BT, Dorna rev up Ultra HD for MotoGP
| 02 September 2015
Dorna Sports is to collaborate with BT Sport, the UK broadcasting partner of MotoGP, to produce live coverage of the October British Grand Prix in 4K/Ultra HD.
This is the first time a MotoGP World Championship event will be covered live in Ultra HD, and viewers will have the exclusive experience of watching qualifying and the races in the 4KTV format. With 19 Ultra HD cameras covering the Silverstone circuit, including a high speed, super slow motion camera and the world´s first live wireless 4K cameras, provided by Vislink, BT Sport claims that viewers will be able to fully immerse themselves in the latest developments.
The addition of the Ultra HD cameras brings the total number of live cameras at the event to 160, the largest amount ever seen at a MotoGP.
Commenting on the partnership, Jamie Hindhaugh, chief operations officer, BT Sport, said: "We are very pleased to be working with Dorna and to be the first MotoGP broadcaster in the world to bring our customers coverage of the event in Ultra HD. Through our UHD channel, we will provide a viewing experience that is as close as possible to being trackside at Silverstone. We've received a very positive reaction to the 4K coverage from our customers and we are excited that the MotoGP round at Silverstone will be the fifth live event that we are able to offer on our newly launched BT Sport UHD channel."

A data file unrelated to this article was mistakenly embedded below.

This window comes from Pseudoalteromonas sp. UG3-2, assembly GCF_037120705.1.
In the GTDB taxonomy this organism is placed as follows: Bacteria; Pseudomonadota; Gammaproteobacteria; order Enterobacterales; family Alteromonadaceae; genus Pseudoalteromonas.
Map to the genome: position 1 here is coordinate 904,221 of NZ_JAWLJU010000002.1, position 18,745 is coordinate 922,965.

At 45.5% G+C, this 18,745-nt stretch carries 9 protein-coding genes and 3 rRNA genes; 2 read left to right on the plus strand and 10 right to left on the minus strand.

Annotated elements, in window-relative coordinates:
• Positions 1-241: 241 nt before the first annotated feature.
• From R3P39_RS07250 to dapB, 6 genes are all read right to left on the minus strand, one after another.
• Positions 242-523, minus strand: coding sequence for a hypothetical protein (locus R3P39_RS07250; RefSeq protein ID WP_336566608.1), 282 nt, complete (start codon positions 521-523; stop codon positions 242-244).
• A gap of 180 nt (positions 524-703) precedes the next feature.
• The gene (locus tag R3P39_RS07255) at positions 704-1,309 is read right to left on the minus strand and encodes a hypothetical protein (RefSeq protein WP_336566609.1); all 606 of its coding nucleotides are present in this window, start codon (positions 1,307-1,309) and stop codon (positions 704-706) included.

Added Dorna Sports MD, TV & media area, Manel Arroyo: "We are really pleased that we have reached a stage where the BT Sport and Dorna production teams are working together to deliver full coverage of the GP in this new format. BT Sport is the first broadcasting partner to take advantage of 4K, and Dorna Sports is excited to continue developing our Ultra High Definition offerings as more partners around the world adopt this format. We have been working with our technology partners involved in the Championship to trial 4K during the past couple of seasons. Silverstone will be a milestone event for motorsport and for MotoGP in particular, with the largest number of cameras ever seen at a GP."